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The 861st Engineer Company prepares for deployment.

Early this year, Soldiers of the Army National Guard's 861st Engineer Company trained at Camp Shelby, in Mississippi, for their company's deployment to Iraq. The unit's mission there would be new and dangerous. These engineers are normally heavy-equipment operators and mechanics and are trained to build bridges and airfields, maintain sewer and water systems, and restore electricity. But in Iraq, many military operations require combat engineers. They find explosive devices and remove and safely detonate them as part of an effort to clear roadways. In addition, they impede enemy movement by using explosives to create obstacles.

The training the Soldiers received included clearing terrain obstacles, opening routes for armored fighting vehicles, and clearing minefields. Due to the explosive hazards facing our troops in Southwest Asia, extensive training was given on safely disposing of unexploded ordnance (UXO) and detonating booby traps. Defense against nuclear, biological, and chemical (NBC) weapon threats was also included in the training schedule. To make the training at Camp Shelby as realistic as possible, simulated Iraqi villages were carved into the lush fields in a section of the training site. Trained role players acted as villagers, milling about and speaking Arabic. Adding to the sense of reality, the women covered their heads with scarves while some men toted AK-47s.

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For additional training, the entire unit went to the National Training Center (NTC) at Fort Irwin, California, to prepare for its upcoming mission in Iraq. NTC is the only instrumented training facility in the world that is suitable for force-on-force and live-fire training. This training helped ensure that Soldiers were adequately prepared to deploy into a combat theater. The training received simulated the tempo, range, and intensity of current and future conflicts. The depth and width of the battlespace gave the 861st the unique opportunity to exercise all of its elements in a realistic environment. The unit's training included the requirement to communicate over extended distances, exercise casualty evacuation, and navigate in difficult terrain with few distinguishable roads. Other environmental conditions, such as a daily temperature range of 40 to 50 degrees, winds over 45 knots, and constant exposure to the sun helped prepare the Soldiers of the 861st for what to expect upon arriving in Iraq.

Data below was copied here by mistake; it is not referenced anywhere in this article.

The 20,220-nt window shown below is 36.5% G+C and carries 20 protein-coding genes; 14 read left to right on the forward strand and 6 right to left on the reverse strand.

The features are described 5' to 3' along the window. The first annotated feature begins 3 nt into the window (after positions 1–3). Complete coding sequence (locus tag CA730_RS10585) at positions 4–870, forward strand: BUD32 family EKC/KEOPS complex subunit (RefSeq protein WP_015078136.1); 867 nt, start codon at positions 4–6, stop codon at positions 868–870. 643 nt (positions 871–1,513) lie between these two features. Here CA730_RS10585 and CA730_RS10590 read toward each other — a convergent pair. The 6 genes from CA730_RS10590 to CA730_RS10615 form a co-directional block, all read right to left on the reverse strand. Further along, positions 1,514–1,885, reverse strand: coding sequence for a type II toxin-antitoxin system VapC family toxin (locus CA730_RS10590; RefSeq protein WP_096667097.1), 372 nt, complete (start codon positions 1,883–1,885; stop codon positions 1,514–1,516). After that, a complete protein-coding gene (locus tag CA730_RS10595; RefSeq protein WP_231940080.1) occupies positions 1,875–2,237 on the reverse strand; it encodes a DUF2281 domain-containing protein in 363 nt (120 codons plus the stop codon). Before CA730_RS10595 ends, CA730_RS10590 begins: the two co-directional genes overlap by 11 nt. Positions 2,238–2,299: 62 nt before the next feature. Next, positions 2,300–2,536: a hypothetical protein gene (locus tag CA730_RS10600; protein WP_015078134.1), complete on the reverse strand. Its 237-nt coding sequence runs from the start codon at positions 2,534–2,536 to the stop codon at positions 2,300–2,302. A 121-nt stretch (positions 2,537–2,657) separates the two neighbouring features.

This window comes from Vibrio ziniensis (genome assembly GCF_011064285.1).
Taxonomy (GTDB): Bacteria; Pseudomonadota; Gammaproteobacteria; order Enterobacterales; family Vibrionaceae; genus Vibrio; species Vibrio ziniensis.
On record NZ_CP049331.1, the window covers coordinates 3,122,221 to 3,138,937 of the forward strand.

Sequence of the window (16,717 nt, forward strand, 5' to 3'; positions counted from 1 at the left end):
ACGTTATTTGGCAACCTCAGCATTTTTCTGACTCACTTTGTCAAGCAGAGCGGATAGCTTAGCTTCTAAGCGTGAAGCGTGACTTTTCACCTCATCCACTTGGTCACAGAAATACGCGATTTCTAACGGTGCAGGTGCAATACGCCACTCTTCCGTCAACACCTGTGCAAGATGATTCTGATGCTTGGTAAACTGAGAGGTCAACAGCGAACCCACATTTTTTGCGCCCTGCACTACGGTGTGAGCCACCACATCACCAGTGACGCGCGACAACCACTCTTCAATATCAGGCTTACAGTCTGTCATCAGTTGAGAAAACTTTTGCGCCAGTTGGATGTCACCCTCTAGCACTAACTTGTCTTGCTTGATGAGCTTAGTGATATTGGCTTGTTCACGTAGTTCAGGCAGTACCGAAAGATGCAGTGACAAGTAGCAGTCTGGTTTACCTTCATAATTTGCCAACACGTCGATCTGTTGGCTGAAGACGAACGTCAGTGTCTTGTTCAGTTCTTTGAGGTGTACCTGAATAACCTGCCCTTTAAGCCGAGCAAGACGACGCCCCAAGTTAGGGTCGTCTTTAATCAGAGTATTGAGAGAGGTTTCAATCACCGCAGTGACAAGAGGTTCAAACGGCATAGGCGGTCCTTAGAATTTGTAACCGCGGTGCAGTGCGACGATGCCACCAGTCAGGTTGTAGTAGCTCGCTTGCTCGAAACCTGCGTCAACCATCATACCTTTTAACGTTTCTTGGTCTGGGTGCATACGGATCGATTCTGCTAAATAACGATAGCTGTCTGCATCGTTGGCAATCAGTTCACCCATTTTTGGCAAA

The training at Camp Shelby helped the 861st Engineer Company unit go from working behind the lines to the front lines, clearing the way for the rest. And the training at NTC stressed every system and each Soldier to their limit, allowing the Soldiers to assess their endurance level and how prepared they were--physically and mentally--to go into combat.

Sergeant Cervone is a public affairs specialist with the Rhode Island National Guard.

By Sergeant John Cervone
COPYRIGHT 2005 U.S. Army Maneuver Support Center
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Author:Cervone, John
Publication:Engineer: The Professional Bulletin for Army Engineers
Date:Jul 1, 2005
Words:447
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